Why spam pays
by Brian Turner
Spam pays. Pure and simple.
It’s an annoying fact of life, but when business follows evolutionary principles where the winners are those who can out-compete rivals, it’s an approach that some business models can thrive on.
What do I mean by spam?
For many people, when talking about Google, spam is nothing more than SPAM = Site Positioned Above Mine.
In other words, the person complaining has a crap site, applies crap SEO methods, and generally resorts to spam reports because their own marketing methods are so lame that the only way to get ahead is to try and remove market leaders.
In real business terms, spam on search engines: spam = high risk SEO methods. Methods which work against Google’s guidelines and could invite punitive action.
Google refers to the results of such tactics as “webspam”, which means a poor user experience is being delivered in some way – as Google see it.
High risk and user averse methods include cloaking, spammy text, doorway pages, and industrial link development programs – all of which seek to mislead users as to the relevancy and authority of the website.
High risk SEO methods are usually frowned upon in mainstream SEO.
This is because regardless as to whether you’re working on a client site or your own site, the goal is set in the long-term, which means risk needs to be kept to a minimum.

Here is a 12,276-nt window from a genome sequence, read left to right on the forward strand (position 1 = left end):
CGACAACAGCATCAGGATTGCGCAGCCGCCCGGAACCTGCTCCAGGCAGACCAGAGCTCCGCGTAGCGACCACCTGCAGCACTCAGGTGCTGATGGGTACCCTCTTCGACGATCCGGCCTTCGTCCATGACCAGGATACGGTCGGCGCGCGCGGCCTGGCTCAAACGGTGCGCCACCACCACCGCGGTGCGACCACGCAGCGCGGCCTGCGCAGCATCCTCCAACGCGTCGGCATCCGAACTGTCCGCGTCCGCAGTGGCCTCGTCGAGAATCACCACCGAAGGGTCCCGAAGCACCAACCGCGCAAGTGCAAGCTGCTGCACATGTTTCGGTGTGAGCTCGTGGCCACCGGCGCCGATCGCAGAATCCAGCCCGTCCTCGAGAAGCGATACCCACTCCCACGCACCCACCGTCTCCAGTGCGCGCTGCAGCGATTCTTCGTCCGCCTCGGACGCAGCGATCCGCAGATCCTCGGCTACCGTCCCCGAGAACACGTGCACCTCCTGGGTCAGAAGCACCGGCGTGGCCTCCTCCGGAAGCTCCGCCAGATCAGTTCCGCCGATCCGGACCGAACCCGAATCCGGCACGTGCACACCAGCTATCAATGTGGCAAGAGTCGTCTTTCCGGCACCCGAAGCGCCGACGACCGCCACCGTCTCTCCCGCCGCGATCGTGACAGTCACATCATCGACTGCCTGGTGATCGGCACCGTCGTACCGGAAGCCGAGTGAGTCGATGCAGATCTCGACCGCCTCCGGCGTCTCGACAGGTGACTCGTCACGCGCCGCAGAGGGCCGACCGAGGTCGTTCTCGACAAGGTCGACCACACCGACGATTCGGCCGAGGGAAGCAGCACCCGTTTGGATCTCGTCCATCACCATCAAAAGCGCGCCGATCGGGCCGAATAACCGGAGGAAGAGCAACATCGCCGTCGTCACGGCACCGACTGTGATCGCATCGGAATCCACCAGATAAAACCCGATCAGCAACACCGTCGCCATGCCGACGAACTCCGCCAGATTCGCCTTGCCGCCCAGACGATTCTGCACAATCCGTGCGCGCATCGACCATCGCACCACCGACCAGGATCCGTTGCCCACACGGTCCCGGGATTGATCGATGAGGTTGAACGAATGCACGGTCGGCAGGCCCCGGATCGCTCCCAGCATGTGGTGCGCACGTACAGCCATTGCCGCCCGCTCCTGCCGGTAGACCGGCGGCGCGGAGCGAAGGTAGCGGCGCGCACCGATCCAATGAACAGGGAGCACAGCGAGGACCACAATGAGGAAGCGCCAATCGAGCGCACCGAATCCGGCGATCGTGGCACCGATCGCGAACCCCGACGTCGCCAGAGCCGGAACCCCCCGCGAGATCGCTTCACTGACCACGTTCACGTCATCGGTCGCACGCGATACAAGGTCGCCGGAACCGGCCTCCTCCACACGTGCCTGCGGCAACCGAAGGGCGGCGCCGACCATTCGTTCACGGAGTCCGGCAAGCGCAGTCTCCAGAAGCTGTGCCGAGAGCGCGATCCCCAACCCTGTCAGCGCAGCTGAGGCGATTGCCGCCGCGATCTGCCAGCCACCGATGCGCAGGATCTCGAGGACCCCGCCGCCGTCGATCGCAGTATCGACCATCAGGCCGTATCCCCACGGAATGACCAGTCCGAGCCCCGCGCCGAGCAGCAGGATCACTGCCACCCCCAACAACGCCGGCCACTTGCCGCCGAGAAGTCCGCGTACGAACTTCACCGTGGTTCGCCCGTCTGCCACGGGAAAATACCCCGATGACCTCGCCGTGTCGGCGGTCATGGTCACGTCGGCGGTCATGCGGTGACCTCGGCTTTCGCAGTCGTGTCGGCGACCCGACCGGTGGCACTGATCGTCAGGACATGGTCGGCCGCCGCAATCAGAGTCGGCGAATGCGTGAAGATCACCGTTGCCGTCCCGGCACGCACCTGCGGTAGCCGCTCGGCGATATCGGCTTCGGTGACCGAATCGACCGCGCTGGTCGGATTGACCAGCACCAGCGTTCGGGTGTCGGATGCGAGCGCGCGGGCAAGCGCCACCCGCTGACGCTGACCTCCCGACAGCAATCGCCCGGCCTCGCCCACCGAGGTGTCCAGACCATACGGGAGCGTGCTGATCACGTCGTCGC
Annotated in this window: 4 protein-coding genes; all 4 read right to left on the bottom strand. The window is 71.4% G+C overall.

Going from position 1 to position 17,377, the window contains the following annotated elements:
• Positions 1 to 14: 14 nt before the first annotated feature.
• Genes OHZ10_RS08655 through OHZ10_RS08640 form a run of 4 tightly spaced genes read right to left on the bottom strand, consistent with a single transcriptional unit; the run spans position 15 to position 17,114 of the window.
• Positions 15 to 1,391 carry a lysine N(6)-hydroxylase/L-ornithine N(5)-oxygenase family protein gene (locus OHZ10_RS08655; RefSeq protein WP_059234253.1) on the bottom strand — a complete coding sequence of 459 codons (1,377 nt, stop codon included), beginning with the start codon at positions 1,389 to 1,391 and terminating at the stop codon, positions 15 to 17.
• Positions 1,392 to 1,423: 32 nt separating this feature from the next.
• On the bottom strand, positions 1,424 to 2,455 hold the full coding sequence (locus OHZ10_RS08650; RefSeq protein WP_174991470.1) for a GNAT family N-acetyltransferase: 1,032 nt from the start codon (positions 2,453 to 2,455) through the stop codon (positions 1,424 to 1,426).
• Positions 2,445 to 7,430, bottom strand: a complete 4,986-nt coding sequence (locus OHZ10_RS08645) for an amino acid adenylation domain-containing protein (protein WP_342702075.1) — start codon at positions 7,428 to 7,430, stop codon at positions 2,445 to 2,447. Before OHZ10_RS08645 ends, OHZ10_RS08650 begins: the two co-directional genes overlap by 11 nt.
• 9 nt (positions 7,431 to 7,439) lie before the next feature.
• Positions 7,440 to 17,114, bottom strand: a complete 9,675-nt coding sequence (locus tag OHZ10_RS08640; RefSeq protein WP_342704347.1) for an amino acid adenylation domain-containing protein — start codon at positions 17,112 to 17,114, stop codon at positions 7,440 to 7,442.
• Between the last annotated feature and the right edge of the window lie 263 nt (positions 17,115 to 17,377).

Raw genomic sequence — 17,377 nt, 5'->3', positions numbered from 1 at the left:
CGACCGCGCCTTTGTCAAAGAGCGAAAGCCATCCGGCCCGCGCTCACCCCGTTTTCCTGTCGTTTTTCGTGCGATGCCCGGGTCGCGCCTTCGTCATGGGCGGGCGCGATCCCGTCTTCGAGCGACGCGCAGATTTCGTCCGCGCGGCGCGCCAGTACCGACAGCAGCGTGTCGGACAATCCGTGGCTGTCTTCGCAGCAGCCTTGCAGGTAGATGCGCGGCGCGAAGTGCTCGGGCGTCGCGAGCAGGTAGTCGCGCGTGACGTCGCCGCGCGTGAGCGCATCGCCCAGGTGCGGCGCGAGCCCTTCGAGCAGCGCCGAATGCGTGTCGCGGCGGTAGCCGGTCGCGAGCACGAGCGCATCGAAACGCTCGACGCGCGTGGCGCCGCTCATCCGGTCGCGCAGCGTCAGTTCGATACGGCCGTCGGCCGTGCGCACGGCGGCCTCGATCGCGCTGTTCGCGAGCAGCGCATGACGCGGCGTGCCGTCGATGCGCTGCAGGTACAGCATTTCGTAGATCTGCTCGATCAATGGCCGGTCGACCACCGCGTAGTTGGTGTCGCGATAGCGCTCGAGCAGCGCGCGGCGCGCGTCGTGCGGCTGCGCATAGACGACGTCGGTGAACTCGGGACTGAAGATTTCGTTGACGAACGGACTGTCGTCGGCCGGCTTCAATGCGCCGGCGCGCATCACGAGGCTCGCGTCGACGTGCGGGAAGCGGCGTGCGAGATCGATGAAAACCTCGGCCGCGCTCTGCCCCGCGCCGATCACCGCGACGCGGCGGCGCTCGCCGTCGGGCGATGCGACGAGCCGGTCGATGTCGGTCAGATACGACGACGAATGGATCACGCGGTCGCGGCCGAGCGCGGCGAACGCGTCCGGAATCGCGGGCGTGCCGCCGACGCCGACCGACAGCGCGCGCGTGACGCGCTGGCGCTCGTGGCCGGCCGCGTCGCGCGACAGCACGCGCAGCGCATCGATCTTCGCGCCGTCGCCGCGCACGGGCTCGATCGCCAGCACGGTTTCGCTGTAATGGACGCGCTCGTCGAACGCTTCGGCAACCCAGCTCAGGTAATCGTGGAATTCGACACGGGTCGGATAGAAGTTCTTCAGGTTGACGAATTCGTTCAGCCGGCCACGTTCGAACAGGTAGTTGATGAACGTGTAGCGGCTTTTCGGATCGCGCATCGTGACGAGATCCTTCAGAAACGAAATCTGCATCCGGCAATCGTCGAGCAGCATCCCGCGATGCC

However, there are clear examples where webspam will achieve clear rewards.
A recent example is moneyexpert.com, which currently dominates some of the most competitive keyword searches in the UK financial services sector.
The reason it ranks top for insurance and loan keywords, is because it has a huge number of links pointing at it from the DigitalPoint Co-op network.
I’ll be honest – a few years ago I happily used the DP Co-op network, but now I wouldn’t dare touch it because risk aversion is built into my business model.
Whatever the good intentions of DigitalPoint’s Shaun Hogan, the co-op network has become nothing more than the biggest link spam network on the web.
And it’s free. And easily accessible.
DigitalPoint Co-op Ad Network
Certainly there’s a clear footprint built into the model, and certainly any website that displays DigitalPoint Co-op ads invites an algorithmic penalty of some kind by Google.